A landmark anthology, providing the most ambitious, far-reaching collection of contemporary Asian and Middle Eastern poetry available.  Language for a New Century celebrates the artistic and cultural forces flourishing today in the East, bringing together an unprecedented selection of works by South Asian, East Asian, Middle Eastern, and Central Asian poets as well as poets living in the Diaspora. Some poets, such as Mahmoud Darwish and Bei Dao, are acclaimed worldwide, but many more will be new to the reader. The collection includes 400 unique voices from 55 countries writing in 40 different languages—political and apolitical, monastic and erotic—that represent a wider artistic movement that challenges thousand-year-old traditions, broadening our notion of contemporary literature. Each section of the anthology–organized by theme rather than national affiliation–is preceded by a personal essay from the editors that introduces the poetry and invokes the readers to examine their own identities in light of these powerful poems. In an age of violence and terrorism–often predicated by cultural ignorance–this anthology is a bold declaration of shared humanness and devotion to the transformative power of art.

This rich collection of poetry from Asia, the Middle East, and other parts of the world, fills a huge gap in our cultural heritage.  It is a formidable achievement, and an important contribution to our education.
– Howard Zinn, People’s History of the United States

An indispensable collection.
– Ian McMillan, Host, The Verb, BBC, Radio3

It's a literary anthology no college-level collection should be without.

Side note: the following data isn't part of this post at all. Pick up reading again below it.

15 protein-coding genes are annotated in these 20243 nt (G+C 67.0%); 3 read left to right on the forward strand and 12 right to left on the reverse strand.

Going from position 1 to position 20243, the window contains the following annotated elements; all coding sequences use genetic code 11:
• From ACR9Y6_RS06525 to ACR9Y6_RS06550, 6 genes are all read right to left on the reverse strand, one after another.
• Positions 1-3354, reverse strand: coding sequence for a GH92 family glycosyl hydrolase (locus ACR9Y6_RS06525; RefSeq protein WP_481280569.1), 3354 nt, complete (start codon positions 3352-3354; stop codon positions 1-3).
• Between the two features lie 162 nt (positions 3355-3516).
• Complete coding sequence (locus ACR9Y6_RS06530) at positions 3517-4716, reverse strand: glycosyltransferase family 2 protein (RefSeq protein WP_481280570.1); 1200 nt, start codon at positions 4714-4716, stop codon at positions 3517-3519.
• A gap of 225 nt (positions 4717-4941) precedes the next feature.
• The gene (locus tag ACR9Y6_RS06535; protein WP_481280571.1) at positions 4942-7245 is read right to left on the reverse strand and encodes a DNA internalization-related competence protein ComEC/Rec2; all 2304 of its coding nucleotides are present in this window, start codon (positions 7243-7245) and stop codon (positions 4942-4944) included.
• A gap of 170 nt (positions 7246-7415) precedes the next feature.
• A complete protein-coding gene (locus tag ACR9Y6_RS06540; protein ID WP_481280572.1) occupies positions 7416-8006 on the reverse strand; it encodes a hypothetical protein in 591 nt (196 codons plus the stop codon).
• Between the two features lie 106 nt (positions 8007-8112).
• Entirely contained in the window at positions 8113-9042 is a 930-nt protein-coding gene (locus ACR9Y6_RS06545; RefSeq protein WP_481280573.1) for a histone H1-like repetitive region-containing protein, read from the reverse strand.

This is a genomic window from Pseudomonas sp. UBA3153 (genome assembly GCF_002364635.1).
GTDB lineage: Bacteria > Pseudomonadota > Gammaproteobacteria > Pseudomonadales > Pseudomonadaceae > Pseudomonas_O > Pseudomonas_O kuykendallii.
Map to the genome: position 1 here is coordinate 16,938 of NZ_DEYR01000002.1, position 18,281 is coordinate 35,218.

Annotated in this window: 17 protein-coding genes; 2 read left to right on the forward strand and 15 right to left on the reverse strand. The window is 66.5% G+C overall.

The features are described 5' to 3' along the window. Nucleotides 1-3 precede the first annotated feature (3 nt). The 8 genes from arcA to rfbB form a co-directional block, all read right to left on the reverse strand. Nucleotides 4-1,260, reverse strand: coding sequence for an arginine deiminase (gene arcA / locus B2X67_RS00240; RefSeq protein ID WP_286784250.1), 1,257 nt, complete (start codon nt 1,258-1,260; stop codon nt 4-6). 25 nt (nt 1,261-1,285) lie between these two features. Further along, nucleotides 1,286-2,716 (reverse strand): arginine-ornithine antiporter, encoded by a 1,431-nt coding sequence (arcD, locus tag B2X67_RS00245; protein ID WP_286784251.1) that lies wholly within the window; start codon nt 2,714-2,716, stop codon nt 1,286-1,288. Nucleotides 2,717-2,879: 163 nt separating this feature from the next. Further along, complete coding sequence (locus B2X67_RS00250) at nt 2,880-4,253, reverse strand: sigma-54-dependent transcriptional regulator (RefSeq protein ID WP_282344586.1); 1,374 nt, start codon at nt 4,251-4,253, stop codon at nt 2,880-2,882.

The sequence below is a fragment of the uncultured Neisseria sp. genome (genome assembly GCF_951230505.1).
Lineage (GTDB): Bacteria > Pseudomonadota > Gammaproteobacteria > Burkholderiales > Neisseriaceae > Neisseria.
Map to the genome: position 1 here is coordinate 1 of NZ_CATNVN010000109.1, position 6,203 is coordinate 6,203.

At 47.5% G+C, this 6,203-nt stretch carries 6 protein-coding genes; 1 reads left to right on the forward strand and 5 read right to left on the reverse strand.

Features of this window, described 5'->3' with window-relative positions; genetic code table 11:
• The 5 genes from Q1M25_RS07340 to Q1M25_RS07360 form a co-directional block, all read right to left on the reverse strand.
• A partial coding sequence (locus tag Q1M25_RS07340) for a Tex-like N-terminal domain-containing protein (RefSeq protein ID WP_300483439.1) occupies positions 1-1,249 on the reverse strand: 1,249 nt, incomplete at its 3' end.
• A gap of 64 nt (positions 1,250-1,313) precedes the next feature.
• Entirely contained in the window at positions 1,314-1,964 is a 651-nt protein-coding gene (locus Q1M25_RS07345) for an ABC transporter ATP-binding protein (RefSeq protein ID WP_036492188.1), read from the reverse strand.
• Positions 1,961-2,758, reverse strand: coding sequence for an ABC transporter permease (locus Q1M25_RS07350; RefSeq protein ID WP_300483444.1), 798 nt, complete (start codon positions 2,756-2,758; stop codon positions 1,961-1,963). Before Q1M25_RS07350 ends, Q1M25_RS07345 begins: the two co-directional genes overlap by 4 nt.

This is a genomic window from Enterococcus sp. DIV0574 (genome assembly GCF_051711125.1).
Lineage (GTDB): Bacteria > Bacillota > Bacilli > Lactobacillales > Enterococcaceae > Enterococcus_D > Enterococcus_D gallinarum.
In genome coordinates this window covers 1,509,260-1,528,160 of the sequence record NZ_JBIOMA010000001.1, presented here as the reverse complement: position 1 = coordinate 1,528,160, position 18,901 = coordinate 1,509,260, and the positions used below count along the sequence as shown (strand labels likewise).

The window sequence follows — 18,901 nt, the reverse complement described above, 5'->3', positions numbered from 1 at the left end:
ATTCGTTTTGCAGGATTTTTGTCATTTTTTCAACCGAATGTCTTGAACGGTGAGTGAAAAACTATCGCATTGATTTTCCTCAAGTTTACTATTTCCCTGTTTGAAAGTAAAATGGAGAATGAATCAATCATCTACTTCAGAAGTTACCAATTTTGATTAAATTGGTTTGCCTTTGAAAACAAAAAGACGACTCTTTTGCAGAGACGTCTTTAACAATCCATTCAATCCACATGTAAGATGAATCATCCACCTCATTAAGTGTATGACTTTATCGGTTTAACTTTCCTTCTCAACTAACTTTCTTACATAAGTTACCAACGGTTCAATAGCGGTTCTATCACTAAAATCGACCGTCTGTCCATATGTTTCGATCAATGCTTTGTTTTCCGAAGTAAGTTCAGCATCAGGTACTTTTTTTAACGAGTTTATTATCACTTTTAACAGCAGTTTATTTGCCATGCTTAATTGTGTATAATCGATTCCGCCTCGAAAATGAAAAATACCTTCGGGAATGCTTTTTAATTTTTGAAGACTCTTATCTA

– Midwest Book Review

This extraordinary, library-in-one-volume: what a resource! Those to whom poetry is essential as the supreme use of language will find the work of many poets they have never before come to, and those readers who have limited themselves to prose have the opportunity to discover how the poet outreaches everything prose can illuminate in who and what we are, no matter where, on the map. Nine thematic groupings of the work bring us wonderfully, almost perilously close to ultimate experience in childhood, love, war, exile, the inextricable relations between politics and the personal, the tragic and the ironic, the wisdom in sorrow and humor, that only the most intense imagination can plumb. That of the poet. The realm of imagination is one. This anthology gives entry to its vast expression in the Middle East and Asia, including the changing sensibilities of poets in the ever-growing world of immigration. Assembled here not the Tower of Babel, but the astonishment and subtlety inherent in many languages and their experimental modes to expand the power of words. The introductions to each section offer perceptions engagingly, against which to place one's own readings. The editors have boldly envisaged and compiled a beautiful achievement for world literature.